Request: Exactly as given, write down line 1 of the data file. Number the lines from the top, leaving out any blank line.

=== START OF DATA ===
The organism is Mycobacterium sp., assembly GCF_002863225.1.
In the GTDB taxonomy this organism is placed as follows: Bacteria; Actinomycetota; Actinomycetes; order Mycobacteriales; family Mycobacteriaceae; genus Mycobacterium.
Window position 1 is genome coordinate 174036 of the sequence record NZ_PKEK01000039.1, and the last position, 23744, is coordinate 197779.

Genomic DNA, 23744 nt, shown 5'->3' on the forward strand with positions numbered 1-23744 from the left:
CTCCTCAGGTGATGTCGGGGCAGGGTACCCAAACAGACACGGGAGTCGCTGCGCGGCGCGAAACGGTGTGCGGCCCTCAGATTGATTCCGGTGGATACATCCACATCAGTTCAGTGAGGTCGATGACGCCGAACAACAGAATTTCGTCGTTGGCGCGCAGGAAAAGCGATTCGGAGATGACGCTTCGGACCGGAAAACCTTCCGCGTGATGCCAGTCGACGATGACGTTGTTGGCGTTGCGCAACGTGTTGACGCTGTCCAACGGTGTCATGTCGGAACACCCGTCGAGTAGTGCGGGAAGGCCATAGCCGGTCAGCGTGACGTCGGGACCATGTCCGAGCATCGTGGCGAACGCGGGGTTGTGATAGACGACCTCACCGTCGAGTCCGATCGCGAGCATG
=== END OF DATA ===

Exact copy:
The organism is Mycobacterium sp., assembly GCF_002863225.1.